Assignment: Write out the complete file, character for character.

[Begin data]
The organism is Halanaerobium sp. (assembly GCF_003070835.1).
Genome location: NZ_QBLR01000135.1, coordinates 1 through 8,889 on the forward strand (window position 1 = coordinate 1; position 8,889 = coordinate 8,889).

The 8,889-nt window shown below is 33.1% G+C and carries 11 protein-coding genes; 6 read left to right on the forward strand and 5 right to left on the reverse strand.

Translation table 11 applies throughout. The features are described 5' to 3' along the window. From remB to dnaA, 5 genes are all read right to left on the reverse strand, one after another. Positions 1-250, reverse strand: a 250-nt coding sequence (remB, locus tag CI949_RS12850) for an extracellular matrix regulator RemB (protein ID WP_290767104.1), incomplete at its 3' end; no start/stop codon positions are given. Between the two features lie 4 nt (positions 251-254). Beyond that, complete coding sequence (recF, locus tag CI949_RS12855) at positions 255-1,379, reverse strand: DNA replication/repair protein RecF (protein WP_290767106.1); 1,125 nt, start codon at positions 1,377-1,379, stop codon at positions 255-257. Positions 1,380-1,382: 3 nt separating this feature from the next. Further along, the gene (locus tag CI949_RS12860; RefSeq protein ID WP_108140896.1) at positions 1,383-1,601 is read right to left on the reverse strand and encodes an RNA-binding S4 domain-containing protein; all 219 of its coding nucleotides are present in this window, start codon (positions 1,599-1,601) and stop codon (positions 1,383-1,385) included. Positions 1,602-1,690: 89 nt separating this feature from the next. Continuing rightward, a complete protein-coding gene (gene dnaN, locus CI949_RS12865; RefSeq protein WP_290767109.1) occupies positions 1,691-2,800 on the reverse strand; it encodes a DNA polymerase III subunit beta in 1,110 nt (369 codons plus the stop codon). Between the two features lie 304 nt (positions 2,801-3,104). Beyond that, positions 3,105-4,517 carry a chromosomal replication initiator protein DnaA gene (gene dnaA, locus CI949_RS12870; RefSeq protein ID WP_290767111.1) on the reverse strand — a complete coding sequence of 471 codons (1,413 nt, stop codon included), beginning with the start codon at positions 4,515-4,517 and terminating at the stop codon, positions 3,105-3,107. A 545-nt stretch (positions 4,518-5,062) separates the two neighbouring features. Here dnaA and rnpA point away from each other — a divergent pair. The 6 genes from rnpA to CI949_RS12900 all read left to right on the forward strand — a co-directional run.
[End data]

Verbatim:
The organism is Halanaerobium sp. (assembly GCF_003070835.1).
Genome location: NZ_QBLR01000135.1, coordinates 1 through 8,889 on the forward strand (window position 1 = coordinate 1; position 8,889 = coordinate 8,889).

The 8,889-nt window shown below is 33.1% G+C and carries 11 protein-coding genes; 6 read left to right on the forward strand and 5 right to left on the reverse strand.

Translation table 11 applies throughout. The features are described 5' to 3' along the window. From remB to dnaA, 5 genes are all read right to left on the reverse strand, one after another. Positions 1-250, reverse strand: a 250-nt coding sequence (remB, locus tag CI949_RS12850) for an extracellular matrix regulator RemB (protein ID WP_290767104.1), incomplete at its 3' end; no start/stop codon positions are given. Between the two features lie 4 nt (positions 251-254). Beyond that, complete coding sequence (recF, locus tag CI949_RS12855) at positions 255-1,379, reverse strand: DNA replication/repair protein RecF (protein WP_290767106.1); 1,125 nt, start codon at positions 1,377-1,379, stop codon at positions 255-257. Positions 1,380-1,382: 3 nt separating this feature from the next. Further along, the gene (locus tag CI949_RS12860; RefSeq protein ID WP_108140896.1) at positions 1,383-1,601 is read right to left on the reverse strand and encodes an RNA-binding S4 domain-containing protein; all 219 of its coding nucleotides are present in this window, start codon (positions 1,599-1,601) and stop codon (positions 1,383-1,385) included. Positions 1,602-1,690: 89 nt separating this feature from the next. Continuing rightward, a complete protein-coding gene (gene dnaN, locus CI949_RS12865; RefSeq protein WP_290767109.1) occupies positions 1,691-2,800 on the reverse strand; it encodes a DNA polymerase III subunit beta in 1,110 nt (369 codons plus the stop codon). Between the two features lie 304 nt (positions 2,801-3,104). Beyond that, positions 3,105-4,517 carry a chromosomal replication initiator protein DnaA gene (gene dnaA, locus CI949_RS12870; RefSeq protein ID WP_290767111.1) on the reverse strand — a complete coding sequence of 471 codons (1,413 nt, stop codon included), beginning with the start codon at positions 4,515-4,517 and terminating at the stop codon, positions 3,105-3,107. A 545-nt stretch (positions 4,518-5,062) separates the two neighbouring features. Here dnaA and rnpA point away from each other — a divergent pair. The 6 genes from rnpA to CI949_RS12900 all read left to right on the forward strand — a co-directional run.